Voyageurs National Park finishes two-year restoration project at historic sculpture garden

After two years of work, the National Park Service has completed extensive repairs and improvements at the most popular day-trip destination in Voyageurs National Park. The project at the Ellsworth Rock Gardens increased accessibility, expanded dock space, and provided interpretive signs.

A path through the garden follows bedrock past stone sculptures. Ellsworth Rock Gardens (Photo courtesy National Park Service)

The rock gardens were constructed by Jack Ellsworth, a carpenter from Chicago, between about 1944 and 1965, when he visited his cabin in what is now the National Park.

Ellsworth ultimately built 62 terraced gardens rising above the lake on a bedrock outcrop. He filled the gardens with 13,000 lilies and other flowers, and built rock creations that were both beautiful and feats of engineering. Always just beyond the carefully crafted grounds hovers the thick boreal forest.

“Historically, the gardens had the appearance of being carved out of the forested wilderness,” the National Park Service says. “This boundary between the gardens and forest is one of the primary features of the site. The forest provides a distinct, impenetrable wall, creating a dark, dense backdrop for views within the gardens.”

Lost and found

Ellsworth’s gardens were an attraction that drew many visitors in its heyday, with 5,200 visitors in 1962 alone. But its creator began to suffer poor health around that same time, and did not return to the gardens after 1965, passing away nine years later. The National Park Service purchased the property when Voyageurs National Park was created in 1978.

Once known as “The Showcase of Kabetogama,” the gardens were nearly swallowed by the forest until 2000, when community volunteers and the National Park Service began restoring the site.

Few of the walls or sculptures could still be seen, but were brought back through a long process of removing vegetation and repairing the structures. The site once again became a popular destination for visitors. In 2018, the Park Service began work on a series of upgrades to the site. There is now a new, longer dock, a lift and trails that are accessible to all visitors.

The gardens can be viewed as a whole from afar, or by wandering the paths up the outcrop. (NPS photo)

Public-private park partnership

In addition to funding from the federal government, the park’s official Friends group, Voyageurs National Park Association (VNPA), contributed money and other assistance. VNPA’s support included paying for a series of six interpretive waysides to tell the story of the site. Volunteer trips organized by the group have also helped maintain the site.

“Great work was done there from 1944 to 1966 by Jack Ellsworth. Great work was done there last weekend by our park staff and volunteers. Great work is done there every week by wonderful long-term gardeners who have volunteered their time for the past eleven years. It truly is a beautiful and enchanting place,” wrote Ella Rausch of Voyageurs National Park Association in 2016.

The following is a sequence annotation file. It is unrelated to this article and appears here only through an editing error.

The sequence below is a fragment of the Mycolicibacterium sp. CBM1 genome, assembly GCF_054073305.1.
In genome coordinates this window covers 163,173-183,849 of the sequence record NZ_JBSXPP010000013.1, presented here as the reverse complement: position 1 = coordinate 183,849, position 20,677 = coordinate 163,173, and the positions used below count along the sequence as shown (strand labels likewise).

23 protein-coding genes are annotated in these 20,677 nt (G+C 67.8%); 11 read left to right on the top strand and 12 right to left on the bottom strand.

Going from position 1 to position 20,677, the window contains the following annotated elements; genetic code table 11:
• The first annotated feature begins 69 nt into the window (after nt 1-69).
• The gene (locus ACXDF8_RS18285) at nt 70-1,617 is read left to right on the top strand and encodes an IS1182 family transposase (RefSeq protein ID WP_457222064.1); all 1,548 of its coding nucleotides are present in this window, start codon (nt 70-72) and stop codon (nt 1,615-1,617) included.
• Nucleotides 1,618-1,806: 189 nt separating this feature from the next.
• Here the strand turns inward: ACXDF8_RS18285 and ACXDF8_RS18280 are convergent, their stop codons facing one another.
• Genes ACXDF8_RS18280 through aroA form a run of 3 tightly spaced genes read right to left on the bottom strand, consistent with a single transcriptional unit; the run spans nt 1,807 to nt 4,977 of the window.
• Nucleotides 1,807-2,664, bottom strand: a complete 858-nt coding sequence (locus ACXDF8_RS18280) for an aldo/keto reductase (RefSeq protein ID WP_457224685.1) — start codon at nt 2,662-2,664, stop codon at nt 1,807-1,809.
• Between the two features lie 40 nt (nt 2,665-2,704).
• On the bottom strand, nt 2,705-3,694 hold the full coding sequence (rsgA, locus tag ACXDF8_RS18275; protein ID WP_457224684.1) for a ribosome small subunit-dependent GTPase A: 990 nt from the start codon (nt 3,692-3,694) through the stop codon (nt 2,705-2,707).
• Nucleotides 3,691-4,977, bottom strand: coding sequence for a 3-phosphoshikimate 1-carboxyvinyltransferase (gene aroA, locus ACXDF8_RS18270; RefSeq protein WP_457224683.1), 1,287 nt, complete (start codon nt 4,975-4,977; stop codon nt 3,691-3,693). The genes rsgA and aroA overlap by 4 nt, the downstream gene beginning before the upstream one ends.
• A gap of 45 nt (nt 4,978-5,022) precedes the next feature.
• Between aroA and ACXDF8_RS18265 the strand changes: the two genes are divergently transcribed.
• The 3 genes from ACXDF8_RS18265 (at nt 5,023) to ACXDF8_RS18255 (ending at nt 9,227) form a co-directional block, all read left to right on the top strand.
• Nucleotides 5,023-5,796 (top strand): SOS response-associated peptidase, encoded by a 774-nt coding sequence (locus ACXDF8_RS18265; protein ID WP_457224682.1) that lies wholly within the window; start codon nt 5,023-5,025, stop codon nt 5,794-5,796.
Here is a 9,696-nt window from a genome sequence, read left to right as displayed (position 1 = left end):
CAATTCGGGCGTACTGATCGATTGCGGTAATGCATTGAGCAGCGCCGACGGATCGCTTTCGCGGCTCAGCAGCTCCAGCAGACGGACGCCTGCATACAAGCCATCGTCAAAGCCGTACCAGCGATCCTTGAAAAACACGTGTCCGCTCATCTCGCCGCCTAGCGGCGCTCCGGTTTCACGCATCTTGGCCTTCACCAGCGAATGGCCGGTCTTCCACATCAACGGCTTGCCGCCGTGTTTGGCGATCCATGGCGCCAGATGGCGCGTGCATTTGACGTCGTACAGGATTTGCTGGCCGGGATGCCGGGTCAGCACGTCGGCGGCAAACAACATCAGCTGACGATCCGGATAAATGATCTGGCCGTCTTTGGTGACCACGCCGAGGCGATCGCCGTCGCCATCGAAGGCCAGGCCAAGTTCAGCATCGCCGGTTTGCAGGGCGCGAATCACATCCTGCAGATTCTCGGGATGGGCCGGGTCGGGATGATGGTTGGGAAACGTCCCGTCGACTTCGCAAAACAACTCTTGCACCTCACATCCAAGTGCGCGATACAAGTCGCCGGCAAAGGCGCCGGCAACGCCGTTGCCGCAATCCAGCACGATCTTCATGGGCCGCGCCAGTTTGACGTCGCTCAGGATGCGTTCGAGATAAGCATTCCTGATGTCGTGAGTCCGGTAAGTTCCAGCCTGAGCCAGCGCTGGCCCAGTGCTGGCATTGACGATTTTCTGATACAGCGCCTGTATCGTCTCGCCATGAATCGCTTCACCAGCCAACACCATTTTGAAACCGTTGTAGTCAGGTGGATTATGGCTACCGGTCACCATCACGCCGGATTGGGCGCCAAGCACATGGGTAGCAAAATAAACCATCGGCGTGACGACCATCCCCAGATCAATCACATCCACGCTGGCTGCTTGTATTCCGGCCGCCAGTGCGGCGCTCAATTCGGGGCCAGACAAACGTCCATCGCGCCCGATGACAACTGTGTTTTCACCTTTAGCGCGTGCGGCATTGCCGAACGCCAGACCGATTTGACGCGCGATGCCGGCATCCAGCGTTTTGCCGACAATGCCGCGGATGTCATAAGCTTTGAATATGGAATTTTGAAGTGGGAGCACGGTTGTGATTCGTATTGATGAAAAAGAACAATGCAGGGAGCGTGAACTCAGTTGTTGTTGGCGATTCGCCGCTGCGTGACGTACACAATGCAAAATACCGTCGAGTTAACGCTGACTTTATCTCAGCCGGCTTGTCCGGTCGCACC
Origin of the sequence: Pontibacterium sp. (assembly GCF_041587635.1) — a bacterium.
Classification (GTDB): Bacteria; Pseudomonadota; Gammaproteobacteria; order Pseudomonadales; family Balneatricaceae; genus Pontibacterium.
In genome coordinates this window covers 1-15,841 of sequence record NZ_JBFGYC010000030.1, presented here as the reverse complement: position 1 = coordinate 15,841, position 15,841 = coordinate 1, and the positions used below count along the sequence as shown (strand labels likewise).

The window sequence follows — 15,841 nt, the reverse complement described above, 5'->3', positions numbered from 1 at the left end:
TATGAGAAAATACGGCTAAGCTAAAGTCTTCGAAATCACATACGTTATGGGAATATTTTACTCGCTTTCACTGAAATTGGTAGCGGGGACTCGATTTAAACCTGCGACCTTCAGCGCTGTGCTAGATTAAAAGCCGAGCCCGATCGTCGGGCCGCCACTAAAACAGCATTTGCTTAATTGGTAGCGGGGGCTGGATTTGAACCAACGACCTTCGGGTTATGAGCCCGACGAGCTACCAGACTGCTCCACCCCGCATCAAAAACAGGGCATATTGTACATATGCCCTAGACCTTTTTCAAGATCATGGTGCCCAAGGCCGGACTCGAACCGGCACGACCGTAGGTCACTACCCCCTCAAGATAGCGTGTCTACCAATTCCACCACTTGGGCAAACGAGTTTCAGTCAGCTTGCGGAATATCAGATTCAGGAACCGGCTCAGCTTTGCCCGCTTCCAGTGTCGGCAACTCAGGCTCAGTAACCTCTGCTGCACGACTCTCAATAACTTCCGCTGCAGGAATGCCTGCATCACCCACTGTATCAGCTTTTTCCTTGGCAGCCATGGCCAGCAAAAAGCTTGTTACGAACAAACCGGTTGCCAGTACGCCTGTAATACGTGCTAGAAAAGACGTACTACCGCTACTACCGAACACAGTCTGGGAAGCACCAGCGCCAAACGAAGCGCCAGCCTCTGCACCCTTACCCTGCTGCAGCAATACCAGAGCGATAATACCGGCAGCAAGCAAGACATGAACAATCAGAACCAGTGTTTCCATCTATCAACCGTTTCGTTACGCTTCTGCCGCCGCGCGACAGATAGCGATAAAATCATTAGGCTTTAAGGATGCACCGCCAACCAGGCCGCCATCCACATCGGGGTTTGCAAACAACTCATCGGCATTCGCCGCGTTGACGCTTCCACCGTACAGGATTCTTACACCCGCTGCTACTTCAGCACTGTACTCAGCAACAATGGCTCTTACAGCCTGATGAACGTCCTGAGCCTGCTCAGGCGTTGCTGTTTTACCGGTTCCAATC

National Park Service staff, contractors, and volunteers have repaired the sculptures, rock walls, and remaining buildings, removed non-historic vegetation, and replanted the flower beds with historically-accurate types of flowers.

Accessible dock and trail system, photos courtesy VNPA
High resolution terrain mapping allowed the National Park Service to determine some of the original layout, and observe other features possibly still hidden in the surrounding forest. (NPS)

More to find

Ellsworth Rock Gardens (Photo courtesy VNPA)
Ellsworth Rock Gardens (Photo courtesy VNPA)

The story of the site may still not be fully told, nor its full extent. Recent aerial surveys using high-tech radar have shown the possibility that more historic works remain obscured by the forest.

The Park Service was conducting flights to measure lake levels, hoping to learn more about climate change, but also got the rock garden site with the detailed measurements of the site’s topography.

“Park staff have used this data to reconstruct in 2D and 3D some of the walls and sculptures of the garden (see above illustration),” VNPA shared in 2014. “This detailed, birds-eye view now requires fieldwork to distinguish bedrock from intentional structures. Already though, there are suggestions of more features outside the known boundaries of the site that could change our understanding of the garden’s layout.”

The gardens are eligible for the National Register of Historic Places, but has not been listed yet. It is seen as significant for both the unique style and large scale of Ellsworth’s work, and the site’s popularity with the public since the 1940s.

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